Kehayoglou worked for Hermès, in both Singapore and Athens. Her art is featured at Sketch in London and was premiered at the Onassis Foundation in New York. The collaboration with Dries van Noten, Parzival DVN, still stands out for bringing the models, literally, to their knees. This installation, subsequently acquired by the Belgian designer, conjures up women in landscapes, such as Edouard Manet’s Le Déjeuner sur l’Herbe, in an archaic Paradise created with one the world’s most ancient materials — tufted fabric. In recent work, Kehayoglou introduces the traces of Neolithic humans even into textile. Their veneration of the land plays itself out in the plight of present-day aborigines, imperiled throughout South America. Kehayoglou seems to take the world on her shoulders in these arresting installations and environments — produced, as perhaps by no other artist of her time, in symbiosis with her subject.
«My work had to do with the vanishing landscape. I felt this matter ever since I was a little kid. I feel like an observer, someone present from afar; I make pieces that bring realities closer — I like to see them as bridges. I am an artist that makes tapestries, carpets, I am a textile artist or a painter or a sculptress. All of these fit my description. Every work we make at the studio has hours of drawing, planning, and deciding colors behind it. There are no recipes».
Cornelia Lauf: You started out with images of places and seasons, and are now making almost tautological works, where the thing you weave is the thing itself. An arc from the art of illustration to language of itness.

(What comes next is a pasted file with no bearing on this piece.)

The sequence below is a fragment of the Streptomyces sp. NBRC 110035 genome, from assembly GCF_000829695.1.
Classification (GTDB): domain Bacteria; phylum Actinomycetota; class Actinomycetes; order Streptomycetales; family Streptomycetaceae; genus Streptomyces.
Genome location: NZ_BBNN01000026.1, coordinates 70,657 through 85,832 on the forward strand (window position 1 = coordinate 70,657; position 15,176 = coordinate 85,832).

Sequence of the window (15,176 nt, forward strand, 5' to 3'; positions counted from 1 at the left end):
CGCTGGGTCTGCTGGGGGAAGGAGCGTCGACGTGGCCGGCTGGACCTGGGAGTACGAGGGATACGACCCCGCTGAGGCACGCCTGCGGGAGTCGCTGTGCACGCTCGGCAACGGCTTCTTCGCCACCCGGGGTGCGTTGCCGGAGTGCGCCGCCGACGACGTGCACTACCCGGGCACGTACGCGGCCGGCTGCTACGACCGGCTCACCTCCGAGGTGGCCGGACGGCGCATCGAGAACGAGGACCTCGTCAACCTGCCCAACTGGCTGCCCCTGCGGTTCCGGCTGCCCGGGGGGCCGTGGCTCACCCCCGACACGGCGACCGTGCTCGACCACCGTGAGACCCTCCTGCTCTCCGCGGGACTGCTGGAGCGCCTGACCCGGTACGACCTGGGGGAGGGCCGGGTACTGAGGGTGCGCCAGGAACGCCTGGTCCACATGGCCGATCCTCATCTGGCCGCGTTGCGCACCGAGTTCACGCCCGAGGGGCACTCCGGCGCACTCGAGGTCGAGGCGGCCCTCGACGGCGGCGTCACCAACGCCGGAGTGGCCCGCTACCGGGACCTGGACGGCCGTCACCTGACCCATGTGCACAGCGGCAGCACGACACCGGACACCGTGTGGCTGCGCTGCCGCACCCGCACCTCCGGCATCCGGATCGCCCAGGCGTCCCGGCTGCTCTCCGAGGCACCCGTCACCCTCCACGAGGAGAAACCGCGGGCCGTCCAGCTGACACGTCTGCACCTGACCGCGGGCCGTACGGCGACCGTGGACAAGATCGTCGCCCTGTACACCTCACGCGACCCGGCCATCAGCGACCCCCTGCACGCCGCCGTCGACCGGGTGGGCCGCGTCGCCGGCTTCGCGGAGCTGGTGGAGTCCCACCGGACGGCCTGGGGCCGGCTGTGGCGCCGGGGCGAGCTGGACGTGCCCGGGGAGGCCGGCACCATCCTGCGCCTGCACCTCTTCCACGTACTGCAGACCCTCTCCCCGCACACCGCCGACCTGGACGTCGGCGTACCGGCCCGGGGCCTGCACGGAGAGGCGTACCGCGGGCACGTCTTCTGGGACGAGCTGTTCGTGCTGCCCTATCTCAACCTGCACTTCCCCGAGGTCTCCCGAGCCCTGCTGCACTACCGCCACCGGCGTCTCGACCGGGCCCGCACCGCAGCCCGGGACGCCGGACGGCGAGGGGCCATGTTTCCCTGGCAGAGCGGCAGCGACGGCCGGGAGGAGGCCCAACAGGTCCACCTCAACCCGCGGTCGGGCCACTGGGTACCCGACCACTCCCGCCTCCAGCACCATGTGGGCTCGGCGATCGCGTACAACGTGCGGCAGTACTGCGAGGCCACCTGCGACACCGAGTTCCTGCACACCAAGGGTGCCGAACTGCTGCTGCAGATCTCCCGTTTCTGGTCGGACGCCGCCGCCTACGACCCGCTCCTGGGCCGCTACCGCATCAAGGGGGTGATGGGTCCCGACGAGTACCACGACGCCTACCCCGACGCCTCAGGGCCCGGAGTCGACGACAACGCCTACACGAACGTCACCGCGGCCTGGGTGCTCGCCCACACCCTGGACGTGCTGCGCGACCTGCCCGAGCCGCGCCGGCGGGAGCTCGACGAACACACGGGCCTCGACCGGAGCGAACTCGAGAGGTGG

Alexandra Kehayoglou: It brings together past, present, and future but it is atemporal. I always felt this thing of reality and illusion a textile can give, in my aim to represent this idea of time, and its presence or its absence. I create spaces in which a body can feel itself. I have a book in my mesa de luz of the complete poems by Alejandra Pizarnik. I open the book, read one, then close it, and it’s kind of a book companion. I read about magic, indigenous communities, voyages. I met good friends working with Dries van Noten that inspired me; the show brought attention to my work, and I am thankful for that. I had to make friends with the idea of not fitting, but that is something that happened to me all my life. My work does not fit in the existing systems, I trained and studied to be an artist, but in a way, there is something comforting in not fitting into the art world. There is more freedom.